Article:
Intest Res Search

CLOSE


Intest Res > Volume 17(4); 2019 > Article
Park, Kim, Jeong, Jo, Song, Kim, Ryu, Cho, Youn, Jeon, Kim, Ko, Jeen, and Jin: Clinical outcomes of positive resection margin after endoscopic mucosal resection of early colon cancers

Abstract

Background/Aims

When determining the subsequent management after endoscopic resection of the early colon cancer (ECC), various factors including the margin status should be considered. This study assessed the subsequent management and outcomes of ECCs according to margin status.

Methods

We examined the data of 223 ECCs treated by endoscopic mucosal resection (EMR) from 215 patients during 2004 to 2014, and all patients were followed-up at least for 2 years.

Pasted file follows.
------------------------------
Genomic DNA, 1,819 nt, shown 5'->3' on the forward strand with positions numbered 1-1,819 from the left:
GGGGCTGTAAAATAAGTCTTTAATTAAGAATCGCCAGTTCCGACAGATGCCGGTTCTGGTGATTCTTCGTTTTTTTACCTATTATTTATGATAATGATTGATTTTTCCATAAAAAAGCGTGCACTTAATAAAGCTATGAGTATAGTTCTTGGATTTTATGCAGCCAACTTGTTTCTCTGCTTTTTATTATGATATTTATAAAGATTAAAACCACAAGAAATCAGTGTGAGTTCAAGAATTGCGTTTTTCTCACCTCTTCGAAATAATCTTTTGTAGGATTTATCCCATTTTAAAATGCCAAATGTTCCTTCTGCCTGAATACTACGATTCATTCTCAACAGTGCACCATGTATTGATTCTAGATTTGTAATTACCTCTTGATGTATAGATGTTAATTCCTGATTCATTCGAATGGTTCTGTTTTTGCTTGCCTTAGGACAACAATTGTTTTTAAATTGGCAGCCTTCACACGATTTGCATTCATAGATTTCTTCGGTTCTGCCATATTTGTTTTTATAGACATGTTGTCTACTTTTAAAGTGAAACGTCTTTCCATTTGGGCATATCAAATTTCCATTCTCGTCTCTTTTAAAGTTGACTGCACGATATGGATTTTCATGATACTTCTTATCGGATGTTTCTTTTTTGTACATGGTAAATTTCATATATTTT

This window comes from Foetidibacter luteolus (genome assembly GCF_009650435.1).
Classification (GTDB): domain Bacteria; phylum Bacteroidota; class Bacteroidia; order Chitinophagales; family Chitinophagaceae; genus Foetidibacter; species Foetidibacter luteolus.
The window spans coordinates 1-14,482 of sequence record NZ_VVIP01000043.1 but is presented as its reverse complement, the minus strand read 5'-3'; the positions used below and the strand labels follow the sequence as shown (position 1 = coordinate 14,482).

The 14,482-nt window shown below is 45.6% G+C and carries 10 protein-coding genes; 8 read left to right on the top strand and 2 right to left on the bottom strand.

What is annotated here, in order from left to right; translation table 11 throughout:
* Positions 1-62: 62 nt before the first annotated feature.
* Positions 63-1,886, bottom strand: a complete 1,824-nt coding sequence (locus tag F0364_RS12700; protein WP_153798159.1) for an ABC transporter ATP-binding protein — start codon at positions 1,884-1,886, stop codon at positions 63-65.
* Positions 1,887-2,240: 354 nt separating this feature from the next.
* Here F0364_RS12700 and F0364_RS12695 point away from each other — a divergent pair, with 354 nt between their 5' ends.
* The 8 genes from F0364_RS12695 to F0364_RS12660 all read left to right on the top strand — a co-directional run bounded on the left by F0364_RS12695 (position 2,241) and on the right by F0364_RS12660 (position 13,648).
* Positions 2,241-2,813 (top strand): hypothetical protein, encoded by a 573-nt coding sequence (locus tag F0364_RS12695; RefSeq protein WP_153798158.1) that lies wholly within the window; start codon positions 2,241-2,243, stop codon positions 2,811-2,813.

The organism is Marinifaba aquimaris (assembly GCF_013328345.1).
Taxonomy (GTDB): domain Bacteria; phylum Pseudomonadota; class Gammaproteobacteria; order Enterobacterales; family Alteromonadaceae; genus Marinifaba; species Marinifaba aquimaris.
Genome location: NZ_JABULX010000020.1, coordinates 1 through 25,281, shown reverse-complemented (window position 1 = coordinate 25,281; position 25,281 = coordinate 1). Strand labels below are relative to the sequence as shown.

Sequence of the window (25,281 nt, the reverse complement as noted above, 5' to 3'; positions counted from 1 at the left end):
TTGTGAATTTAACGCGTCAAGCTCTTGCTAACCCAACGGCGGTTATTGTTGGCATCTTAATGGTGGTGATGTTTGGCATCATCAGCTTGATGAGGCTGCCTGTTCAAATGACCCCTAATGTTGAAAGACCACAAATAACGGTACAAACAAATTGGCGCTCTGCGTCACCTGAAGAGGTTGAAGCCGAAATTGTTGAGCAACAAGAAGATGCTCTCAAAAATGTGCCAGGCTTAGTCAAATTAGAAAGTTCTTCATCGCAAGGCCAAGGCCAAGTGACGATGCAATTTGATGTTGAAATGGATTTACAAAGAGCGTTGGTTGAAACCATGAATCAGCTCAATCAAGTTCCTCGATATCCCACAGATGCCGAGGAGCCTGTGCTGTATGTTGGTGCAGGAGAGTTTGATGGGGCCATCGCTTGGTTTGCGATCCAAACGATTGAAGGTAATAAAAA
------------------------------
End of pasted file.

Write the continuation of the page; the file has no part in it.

Results

According to histological analyses, the margin statuses of all lesions after EMR were as follows: 138 cases (61.9%) were negative, 65 cases (29.1%) were positive for dysplastic cells on the resection margins, and 20 cases (8.9%) were uncertain. The decision regarding subsequent management was affected not only by pathologic outcomes but also by the endoscopist’s opinion on whether complete resection was obtained. Surgery was preferred if the lesion extended to the submucosa (odds ratio [OR], 25.46; 95% confidence interval [CI], 7.09–91.42), the endoscopic resection was presumed incomplete (OR, 15.55; 95% CI, 4.28–56.56), or the lymph system was invaded (OR, 13.69; 95% CI, 1.76–106.57). Fourteen patients (6.2%) had residual or recurrent malignancies at the site of the previous ECC resection and were significantly associated with presumed incomplete endoscopic resection (OR, 4.59; 95% CI, 1.21–17.39) and submucosal invasion (OR, 5.14; 95% CI, 1.18–22.34).

Conclusions